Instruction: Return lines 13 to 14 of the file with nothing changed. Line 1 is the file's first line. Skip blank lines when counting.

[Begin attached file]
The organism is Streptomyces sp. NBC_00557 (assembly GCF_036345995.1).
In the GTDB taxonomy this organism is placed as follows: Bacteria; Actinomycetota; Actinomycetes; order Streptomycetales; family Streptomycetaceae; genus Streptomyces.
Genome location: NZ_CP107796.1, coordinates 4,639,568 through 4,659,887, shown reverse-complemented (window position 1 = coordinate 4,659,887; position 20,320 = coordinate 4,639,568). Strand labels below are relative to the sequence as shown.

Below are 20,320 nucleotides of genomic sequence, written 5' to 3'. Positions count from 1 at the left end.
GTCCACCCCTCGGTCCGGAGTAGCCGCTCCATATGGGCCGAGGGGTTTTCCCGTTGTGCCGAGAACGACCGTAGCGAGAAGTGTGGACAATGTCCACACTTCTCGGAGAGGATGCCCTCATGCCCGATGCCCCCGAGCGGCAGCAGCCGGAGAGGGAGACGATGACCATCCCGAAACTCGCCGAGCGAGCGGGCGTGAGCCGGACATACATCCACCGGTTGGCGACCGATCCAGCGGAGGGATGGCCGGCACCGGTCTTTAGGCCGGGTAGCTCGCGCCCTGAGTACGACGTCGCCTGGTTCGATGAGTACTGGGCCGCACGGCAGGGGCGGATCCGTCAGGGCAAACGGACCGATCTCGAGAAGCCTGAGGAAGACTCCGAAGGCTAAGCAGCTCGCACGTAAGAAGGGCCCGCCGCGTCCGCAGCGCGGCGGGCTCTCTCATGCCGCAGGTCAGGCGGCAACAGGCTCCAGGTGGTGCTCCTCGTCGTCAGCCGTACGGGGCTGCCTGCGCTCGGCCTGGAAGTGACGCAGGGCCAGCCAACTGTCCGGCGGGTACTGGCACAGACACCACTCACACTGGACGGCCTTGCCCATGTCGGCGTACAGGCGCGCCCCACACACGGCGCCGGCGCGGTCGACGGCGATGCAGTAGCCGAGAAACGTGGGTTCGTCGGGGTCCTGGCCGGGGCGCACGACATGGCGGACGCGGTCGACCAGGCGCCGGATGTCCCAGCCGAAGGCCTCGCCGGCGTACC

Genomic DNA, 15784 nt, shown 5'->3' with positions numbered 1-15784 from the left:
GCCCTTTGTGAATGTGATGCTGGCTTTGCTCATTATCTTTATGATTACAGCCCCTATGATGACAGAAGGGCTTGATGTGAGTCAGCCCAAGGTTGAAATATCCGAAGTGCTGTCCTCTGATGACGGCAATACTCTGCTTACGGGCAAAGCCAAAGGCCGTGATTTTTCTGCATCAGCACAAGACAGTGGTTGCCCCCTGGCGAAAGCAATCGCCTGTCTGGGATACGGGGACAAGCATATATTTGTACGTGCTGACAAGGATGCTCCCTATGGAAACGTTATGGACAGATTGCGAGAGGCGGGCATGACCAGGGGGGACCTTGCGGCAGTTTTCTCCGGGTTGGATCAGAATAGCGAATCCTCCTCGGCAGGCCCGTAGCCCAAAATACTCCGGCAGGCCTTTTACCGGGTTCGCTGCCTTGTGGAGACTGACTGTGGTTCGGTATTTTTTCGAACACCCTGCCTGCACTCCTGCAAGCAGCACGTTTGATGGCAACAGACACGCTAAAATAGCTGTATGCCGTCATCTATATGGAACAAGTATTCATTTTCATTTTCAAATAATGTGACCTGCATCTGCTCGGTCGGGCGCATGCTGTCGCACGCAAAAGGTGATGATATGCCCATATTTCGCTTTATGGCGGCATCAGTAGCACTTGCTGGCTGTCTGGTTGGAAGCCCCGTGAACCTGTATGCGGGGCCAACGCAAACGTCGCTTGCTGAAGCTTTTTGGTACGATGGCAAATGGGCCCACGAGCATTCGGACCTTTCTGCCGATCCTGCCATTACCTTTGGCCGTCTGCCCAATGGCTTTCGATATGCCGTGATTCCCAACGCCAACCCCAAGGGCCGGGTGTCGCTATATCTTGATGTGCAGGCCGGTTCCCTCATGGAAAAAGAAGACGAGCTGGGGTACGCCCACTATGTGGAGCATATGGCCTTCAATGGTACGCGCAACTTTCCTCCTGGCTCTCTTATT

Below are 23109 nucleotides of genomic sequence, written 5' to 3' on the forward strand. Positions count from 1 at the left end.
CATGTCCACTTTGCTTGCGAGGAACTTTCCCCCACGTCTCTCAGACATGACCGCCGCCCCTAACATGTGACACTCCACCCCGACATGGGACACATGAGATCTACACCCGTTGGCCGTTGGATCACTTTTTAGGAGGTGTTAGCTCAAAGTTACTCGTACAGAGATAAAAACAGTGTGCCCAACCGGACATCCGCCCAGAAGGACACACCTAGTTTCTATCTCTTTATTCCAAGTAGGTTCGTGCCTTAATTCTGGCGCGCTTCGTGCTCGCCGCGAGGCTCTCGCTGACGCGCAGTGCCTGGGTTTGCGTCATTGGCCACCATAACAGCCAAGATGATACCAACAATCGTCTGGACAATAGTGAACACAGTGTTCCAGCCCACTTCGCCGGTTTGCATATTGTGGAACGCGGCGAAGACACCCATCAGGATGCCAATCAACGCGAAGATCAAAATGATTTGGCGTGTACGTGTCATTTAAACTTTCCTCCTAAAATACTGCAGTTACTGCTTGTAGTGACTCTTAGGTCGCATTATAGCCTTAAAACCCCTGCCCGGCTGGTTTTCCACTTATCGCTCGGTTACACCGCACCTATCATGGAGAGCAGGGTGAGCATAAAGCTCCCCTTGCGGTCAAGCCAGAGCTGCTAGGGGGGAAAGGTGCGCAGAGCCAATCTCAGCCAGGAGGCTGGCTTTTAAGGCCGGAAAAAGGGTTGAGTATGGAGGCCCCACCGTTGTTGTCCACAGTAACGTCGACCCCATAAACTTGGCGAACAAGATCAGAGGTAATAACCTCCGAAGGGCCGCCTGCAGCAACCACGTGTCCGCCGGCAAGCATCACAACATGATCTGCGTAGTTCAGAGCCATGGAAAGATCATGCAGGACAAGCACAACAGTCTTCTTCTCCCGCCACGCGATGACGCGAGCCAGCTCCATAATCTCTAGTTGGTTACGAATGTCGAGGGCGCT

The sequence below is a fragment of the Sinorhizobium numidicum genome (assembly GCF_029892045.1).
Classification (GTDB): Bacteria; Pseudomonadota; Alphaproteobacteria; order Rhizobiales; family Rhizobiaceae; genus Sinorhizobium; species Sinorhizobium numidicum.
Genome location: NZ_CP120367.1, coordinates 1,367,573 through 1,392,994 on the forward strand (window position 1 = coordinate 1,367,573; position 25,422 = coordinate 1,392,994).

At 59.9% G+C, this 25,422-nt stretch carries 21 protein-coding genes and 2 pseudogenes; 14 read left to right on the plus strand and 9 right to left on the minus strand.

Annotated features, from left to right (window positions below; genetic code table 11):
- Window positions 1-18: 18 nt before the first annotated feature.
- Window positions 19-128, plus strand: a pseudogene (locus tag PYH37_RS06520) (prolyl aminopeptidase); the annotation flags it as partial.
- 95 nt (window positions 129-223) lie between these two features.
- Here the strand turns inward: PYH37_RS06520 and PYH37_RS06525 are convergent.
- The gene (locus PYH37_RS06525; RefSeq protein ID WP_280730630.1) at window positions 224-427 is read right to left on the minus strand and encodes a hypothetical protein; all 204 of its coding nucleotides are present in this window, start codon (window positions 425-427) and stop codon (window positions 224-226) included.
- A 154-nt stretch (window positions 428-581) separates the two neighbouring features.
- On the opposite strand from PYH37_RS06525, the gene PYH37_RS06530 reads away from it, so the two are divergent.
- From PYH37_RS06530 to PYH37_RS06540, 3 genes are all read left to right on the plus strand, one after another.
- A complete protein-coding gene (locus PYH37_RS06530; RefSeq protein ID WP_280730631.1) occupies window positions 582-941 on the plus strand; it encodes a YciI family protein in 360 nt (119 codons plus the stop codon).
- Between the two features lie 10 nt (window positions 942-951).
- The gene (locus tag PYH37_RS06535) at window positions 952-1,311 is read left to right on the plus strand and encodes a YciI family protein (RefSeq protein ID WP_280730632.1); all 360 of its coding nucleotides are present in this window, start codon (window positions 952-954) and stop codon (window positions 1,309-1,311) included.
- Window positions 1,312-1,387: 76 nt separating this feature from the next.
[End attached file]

At 59.9% G+C, this 25,422-nt stretch carries 21 protein-coding genes and 2 pseudogenes; 14 read left to right on the plus strand and 9 right to left on the minus strand.

Annotated features, from left to right (window positions below; genetic code table 11):